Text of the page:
Baby Talk Works

The more baby talk (e.g., words that repeat themselves, like choo-choo, or diminutives, like bunny or Mommy) that babies are exposed to, the quicker they grasp language, according to a new study at Scotland’s University of Edinburgh.

The study’s assessments of nine-month-old children suggest that those who hear baby-talk words more frequently are faster at picking up new words between nine and 21 months, and researchers say these findings suggest some types of baby-talk words—more than other words—can help infants develop their vocabulary more quickly.

The team says words that end in y—such as tummy, Mommy, and doggy—or words that repeat sounds—such as choo-choo and night-night—could help infants identify words in speech. As well as analyzing diminutives ending in y and reduplication—which contains repeated syllables—they checked for onomatopoeic words that sound like their meanings, such as woof and splash.

They examined the rate of the infants’ language development by measuring the size of the children’s vocabulary at nine, 15, and 21 months. They found that infants who heard a higher proportion of diminutive words and words with repeated syllables developed their language more quickly between nine and 21 months. They did not find this effect on vocabulary growth for onomatopoeic baby-talk words.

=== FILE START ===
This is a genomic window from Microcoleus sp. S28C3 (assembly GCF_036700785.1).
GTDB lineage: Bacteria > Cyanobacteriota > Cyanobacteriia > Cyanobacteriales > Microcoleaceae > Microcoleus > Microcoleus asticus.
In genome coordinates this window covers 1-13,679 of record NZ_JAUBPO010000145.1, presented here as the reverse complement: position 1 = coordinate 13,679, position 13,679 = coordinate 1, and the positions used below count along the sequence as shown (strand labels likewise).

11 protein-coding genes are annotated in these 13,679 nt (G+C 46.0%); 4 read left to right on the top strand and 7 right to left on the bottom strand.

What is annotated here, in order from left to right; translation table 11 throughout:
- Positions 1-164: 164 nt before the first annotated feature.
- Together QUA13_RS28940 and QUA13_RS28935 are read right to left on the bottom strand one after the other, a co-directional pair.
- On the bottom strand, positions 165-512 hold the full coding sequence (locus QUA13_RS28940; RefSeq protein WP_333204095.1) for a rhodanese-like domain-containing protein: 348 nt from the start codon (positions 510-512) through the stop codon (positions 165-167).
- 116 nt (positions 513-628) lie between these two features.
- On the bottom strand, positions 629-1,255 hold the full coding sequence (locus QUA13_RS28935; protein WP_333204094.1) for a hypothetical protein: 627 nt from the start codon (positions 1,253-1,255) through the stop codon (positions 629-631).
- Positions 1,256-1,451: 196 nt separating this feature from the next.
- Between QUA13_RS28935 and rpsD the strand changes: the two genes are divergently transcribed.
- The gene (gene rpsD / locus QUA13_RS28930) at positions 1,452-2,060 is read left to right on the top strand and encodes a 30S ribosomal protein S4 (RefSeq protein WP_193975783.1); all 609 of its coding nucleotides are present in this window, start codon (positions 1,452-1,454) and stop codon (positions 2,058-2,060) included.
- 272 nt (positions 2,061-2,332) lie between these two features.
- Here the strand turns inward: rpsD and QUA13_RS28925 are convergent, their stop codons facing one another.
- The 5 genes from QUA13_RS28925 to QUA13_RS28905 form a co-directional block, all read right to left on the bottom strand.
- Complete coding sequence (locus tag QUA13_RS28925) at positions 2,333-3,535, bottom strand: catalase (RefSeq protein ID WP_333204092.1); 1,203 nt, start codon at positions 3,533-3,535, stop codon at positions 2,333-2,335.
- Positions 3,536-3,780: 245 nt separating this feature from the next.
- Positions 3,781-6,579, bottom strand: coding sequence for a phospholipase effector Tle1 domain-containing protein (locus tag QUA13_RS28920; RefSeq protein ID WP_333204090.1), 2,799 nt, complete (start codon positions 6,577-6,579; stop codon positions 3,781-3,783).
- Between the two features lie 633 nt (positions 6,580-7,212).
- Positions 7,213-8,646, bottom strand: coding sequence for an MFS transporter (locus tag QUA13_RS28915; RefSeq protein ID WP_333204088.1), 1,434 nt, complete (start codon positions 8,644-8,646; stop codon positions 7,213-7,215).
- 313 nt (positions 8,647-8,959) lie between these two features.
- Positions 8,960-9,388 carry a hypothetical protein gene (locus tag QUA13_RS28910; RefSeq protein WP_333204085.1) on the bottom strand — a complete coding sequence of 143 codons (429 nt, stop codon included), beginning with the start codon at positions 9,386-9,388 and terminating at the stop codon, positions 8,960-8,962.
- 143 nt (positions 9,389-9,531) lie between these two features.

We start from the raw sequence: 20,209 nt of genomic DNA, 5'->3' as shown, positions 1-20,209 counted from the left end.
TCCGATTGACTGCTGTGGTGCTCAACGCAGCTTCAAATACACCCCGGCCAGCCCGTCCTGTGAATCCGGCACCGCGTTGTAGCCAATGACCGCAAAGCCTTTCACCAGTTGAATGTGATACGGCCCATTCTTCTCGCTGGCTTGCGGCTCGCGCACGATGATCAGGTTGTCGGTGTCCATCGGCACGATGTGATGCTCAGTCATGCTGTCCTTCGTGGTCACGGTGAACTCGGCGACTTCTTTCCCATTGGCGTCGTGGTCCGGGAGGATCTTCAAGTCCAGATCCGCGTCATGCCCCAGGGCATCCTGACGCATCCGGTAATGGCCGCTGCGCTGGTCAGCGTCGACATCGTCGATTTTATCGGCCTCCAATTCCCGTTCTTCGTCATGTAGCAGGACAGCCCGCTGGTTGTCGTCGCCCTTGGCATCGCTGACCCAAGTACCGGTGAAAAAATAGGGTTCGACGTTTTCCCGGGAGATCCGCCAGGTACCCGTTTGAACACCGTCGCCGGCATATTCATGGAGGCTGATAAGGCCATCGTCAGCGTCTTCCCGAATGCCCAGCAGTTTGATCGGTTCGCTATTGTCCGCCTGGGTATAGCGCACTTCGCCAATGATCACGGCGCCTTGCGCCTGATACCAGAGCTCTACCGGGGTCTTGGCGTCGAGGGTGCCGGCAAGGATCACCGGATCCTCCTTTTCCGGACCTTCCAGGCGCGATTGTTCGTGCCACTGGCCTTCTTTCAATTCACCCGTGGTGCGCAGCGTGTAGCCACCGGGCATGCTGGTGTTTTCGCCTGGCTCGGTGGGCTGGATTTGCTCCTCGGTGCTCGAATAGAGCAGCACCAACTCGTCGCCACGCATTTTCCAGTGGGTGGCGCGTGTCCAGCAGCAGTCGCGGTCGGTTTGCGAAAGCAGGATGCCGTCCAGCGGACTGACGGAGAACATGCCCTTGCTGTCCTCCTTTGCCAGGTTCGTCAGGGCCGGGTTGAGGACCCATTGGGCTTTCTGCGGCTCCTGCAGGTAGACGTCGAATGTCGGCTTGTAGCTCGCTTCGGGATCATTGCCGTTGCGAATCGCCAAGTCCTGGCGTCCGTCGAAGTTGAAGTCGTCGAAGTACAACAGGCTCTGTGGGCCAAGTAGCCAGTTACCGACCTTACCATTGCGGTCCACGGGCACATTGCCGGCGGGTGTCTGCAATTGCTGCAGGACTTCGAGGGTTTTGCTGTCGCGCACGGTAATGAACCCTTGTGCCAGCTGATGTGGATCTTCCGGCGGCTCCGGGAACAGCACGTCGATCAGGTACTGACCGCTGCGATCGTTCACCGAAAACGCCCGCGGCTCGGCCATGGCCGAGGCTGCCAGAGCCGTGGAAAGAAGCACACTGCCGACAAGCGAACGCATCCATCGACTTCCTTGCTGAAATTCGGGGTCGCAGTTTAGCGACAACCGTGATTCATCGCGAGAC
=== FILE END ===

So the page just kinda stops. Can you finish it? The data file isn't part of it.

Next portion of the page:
“Our findings suggest that diminutives and reduplication, which are frequently found in baby-talk words—across many different languages—can facilitate the early stage of vocabulary development,” said Dr. Mitsuhiko Ota, School of Philosophy, Psychology, and Language Sciences.


  1. For the baby, even a few days old, is also important to explain everything. He cannot answer with words, and therefore it often seems to many that he is not able to understand words either. But research has shown that this is not the case at all! D. Chamberlain’s book, The Mind of Your Newborn Baby, describes this experiment: “In 1978, French scientists proved that newborns can distinguish their mother’s voice from a variety of other voices. The book by K. Elyacheff “Hidden pain” describes many cases in which children of the first months of life recovered from psychosomatic diseases after psychotherapy sessions, when the therapist simply spoke with them. Many parents notice that the child understands the speech addressed to him, but often do not believe their feelings, say “Wow! As if he understands! “- and he really understands!

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